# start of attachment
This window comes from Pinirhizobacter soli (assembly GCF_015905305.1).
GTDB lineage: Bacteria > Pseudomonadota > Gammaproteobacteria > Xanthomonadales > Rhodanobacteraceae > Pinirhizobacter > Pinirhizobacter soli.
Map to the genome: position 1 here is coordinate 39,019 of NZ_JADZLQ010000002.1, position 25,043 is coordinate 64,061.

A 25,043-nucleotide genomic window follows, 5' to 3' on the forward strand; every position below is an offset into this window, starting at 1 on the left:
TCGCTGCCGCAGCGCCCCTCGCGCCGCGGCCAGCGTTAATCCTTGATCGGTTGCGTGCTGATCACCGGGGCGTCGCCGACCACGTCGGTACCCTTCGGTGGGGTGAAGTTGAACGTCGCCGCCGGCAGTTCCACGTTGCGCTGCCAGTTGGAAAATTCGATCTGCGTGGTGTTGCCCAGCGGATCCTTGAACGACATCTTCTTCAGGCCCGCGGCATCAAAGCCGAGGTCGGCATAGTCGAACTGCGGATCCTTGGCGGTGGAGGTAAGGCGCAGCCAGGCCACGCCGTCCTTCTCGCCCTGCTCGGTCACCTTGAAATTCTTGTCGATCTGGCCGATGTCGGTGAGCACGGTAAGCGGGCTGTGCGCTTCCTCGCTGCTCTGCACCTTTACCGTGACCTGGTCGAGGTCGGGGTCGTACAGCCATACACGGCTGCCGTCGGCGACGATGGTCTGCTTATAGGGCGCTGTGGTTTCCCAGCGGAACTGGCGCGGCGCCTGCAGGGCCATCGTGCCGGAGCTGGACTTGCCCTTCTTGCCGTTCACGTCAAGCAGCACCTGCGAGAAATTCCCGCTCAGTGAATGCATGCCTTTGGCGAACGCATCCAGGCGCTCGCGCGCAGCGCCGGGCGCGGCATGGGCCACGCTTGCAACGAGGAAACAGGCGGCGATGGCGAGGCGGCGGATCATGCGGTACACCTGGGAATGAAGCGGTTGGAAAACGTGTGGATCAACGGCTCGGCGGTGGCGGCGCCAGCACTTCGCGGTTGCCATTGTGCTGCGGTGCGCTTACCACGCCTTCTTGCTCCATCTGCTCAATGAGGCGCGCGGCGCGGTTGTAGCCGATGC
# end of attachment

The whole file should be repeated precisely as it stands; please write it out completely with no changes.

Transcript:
This window comes from Pinirhizobacter soli (assembly GCF_015905305.1).
GTDB lineage: Bacteria > Pseudomonadota > Gammaproteobacteria > Xanthomonadales > Rhodanobacteraceae > Pinirhizobacter > Pinirhizobacter soli.
Map to the genome: position 1 here is coordinate 39,019 of NZ_JADZLQ010000002.1, position 25,043 is coordinate 64,061.

A 25,043-nucleotide genomic window follows, 5' to 3' on the forward strand; every position below is an offset into this window, starting at 1 on the left:
TCGCTGCCGCAGCGCCCCTCGCGCCGCGGCCAGCGTTAATCCTTGATCGGTTGCGTGCTGATCACCGGGGCGTCGCCGACCACGTCGGTACCCTTCGGTGGGGTGAAGTTGAACGTCGCCGCCGGCAGTTCCACGTTGCGCTGCCAGTTGGAAAATTCGATCTGCGTGGTGTTGCCCAGCGGATCCTTGAACGACATCTTCTTCAGGCCCGCGGCATCAAAGCCGAGGTCGGCATAGTCGAACTGCGGATCCTTGGCGGTGGAGGTAAGGCGCAGCCAGGCCACGCCGTCCTTCTCGCCCTGCTCGGTCACCTTGAAATTCTTGTCGATCTGGCCGATGTCGGTGAGCACGGTAAGCGGGCTGTGCGCTTCCTCGCTGCTCTGCACCTTTACCGTGACCTGGTCGAGGTCGGGGTCGTACAGCCATACACGGCTGCCGTCGGCGACGATGGTCTGCTTATAGGGCGCTGTGGTTTCCCAGCGGAACTGGCGCGGCGCCTGCAGGGCCATCGTGCCGGAGCTGGACTTGCCCTTCTTGCCGTTCACGTCAAGCAGCACCTGCGAGAAATTCCCGCTCAGTGAATGCATGCCTTTGGCGAACGCATCCAGGCGCTCGCGCGCAGCGCCGGGCGCGGCATGGGCCACGCTTGCAACGAGGAAACAGGCGGCGATGGCGAGGCGGCGGATCATGCGGTACACCTGGGAATGAAGCGGTTGGAAAACGTGTGGATCAACGGCTCGGCGGTGGCGGCGCCAGCACTTCGCGGTTGCCATTGTGCTGCGGTGCGCTTACCACGCCTTCTTGCTCCATCTGCTCAATGAGGCGCGCGGCGCGGTTGTAGCCGATGC